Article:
Clerihews Content from the guide to life, the universe and everything


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The clerihew, a short humorous biographical poem, is named after the English detective novelist, Edmund Clerihew Bentley (1875 - 1956), who is credited with creating the style. A clerihew has four lines of two rhyming couplets (aabb) with no fixed metre. The first line is almost always the name of the person the poem is about.

An early example of the clerihew is the following one, written by the then 16-year-old Bentley, at school during a particularly boring chemistry lesson.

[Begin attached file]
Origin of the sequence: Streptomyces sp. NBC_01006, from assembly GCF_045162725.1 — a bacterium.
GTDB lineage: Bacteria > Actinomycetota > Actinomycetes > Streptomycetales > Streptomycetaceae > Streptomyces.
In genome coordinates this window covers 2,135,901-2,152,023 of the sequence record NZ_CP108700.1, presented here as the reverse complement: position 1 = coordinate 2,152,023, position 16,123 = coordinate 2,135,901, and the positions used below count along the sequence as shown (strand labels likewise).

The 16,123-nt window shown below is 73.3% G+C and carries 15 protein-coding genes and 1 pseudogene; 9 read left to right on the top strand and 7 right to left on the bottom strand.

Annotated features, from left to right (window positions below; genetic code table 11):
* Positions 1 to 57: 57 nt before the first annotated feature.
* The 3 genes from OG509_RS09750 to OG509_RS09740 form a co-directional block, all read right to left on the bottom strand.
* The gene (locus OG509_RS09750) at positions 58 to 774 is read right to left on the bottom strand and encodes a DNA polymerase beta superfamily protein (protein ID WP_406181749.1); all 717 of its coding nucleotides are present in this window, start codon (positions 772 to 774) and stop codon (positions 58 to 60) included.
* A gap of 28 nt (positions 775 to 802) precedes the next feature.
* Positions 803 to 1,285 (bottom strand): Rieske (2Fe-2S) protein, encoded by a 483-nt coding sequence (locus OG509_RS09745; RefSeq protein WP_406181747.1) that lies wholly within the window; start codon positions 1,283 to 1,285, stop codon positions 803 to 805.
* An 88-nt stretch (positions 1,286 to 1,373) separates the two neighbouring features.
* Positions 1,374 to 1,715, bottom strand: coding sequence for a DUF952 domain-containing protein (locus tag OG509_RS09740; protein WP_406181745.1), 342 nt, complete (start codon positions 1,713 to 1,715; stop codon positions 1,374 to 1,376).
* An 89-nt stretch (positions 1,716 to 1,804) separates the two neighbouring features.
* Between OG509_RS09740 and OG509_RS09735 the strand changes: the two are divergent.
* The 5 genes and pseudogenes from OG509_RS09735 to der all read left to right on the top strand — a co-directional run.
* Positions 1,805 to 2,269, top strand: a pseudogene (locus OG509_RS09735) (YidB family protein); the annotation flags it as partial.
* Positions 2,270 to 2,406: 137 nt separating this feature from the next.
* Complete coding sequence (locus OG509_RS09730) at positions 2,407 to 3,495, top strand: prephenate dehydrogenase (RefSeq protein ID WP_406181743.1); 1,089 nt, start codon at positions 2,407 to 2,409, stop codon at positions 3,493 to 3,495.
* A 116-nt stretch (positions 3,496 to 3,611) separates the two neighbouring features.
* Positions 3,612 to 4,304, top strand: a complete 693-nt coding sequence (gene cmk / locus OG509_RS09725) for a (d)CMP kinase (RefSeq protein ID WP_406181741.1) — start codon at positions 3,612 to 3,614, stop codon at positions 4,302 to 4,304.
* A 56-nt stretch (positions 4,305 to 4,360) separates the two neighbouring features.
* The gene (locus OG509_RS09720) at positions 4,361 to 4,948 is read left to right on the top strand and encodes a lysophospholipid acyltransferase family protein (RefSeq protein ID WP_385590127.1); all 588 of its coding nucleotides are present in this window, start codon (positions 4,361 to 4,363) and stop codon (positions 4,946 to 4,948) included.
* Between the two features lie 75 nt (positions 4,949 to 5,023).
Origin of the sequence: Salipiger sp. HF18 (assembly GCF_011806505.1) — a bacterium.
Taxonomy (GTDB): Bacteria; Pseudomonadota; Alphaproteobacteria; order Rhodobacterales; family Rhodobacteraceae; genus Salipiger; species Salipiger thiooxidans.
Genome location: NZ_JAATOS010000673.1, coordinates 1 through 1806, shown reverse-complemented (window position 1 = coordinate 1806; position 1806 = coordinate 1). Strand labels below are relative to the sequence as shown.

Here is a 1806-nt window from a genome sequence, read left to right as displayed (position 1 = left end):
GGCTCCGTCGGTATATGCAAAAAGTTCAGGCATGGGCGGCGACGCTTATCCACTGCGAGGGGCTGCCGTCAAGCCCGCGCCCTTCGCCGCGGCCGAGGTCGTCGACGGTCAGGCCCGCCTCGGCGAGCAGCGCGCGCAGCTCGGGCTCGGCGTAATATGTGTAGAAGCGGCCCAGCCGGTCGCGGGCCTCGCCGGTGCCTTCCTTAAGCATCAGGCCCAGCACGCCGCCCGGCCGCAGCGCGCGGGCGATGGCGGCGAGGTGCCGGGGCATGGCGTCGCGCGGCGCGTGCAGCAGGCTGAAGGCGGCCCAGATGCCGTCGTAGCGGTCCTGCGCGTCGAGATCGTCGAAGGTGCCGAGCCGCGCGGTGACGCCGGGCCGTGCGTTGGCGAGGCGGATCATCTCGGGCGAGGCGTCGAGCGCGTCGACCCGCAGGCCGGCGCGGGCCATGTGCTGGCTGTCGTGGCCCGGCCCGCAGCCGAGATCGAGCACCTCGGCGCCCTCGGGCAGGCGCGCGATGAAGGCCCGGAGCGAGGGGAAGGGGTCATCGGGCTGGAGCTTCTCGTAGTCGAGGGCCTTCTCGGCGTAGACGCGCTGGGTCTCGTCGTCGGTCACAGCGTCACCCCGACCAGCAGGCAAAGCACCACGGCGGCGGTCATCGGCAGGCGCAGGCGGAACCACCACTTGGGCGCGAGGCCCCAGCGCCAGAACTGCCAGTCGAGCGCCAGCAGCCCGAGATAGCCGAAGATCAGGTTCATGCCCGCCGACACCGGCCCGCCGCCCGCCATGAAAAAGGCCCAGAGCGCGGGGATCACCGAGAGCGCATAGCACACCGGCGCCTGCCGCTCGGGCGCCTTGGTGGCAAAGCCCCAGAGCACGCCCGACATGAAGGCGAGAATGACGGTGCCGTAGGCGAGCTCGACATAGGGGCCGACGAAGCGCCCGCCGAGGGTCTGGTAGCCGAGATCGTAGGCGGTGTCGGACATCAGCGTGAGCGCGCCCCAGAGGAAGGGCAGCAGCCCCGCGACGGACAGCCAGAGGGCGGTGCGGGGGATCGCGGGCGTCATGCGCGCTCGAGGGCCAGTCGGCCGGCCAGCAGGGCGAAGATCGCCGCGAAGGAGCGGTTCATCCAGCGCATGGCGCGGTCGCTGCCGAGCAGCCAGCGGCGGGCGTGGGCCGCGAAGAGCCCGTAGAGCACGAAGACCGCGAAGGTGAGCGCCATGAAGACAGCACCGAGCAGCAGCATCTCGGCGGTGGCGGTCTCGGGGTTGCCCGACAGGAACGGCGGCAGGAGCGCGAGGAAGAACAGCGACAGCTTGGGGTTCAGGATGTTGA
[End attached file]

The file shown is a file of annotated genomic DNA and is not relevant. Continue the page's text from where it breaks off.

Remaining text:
Sir Humphrey Davy
Abominated gravy.
He lived in the odium
Of having discovered sodium.

Bentley's first collection of clerihews, Biography for Beginners, was originally published by T Werner Laurie in London in October 1905, in an often-reprinted edition with illustrations by GK Chesterton. This was followed by More Biography in 1929, and Baseless Biography in 1939.

The original collection begins with this Bentley classic.

Sir Christopher Wren
Said 'I am going to dine with some men.
If anyone calls
Say I am designing St Paul's.'

Over the years many people have tried their hand at writing clerihews. Here's one from Irish comic, Terrence 'Spike' Milligan, of The Goon Show fame.

Thomas Tallis
Bore no man any malice
Save an organist named Ken
Who played his music rather badly now and then.

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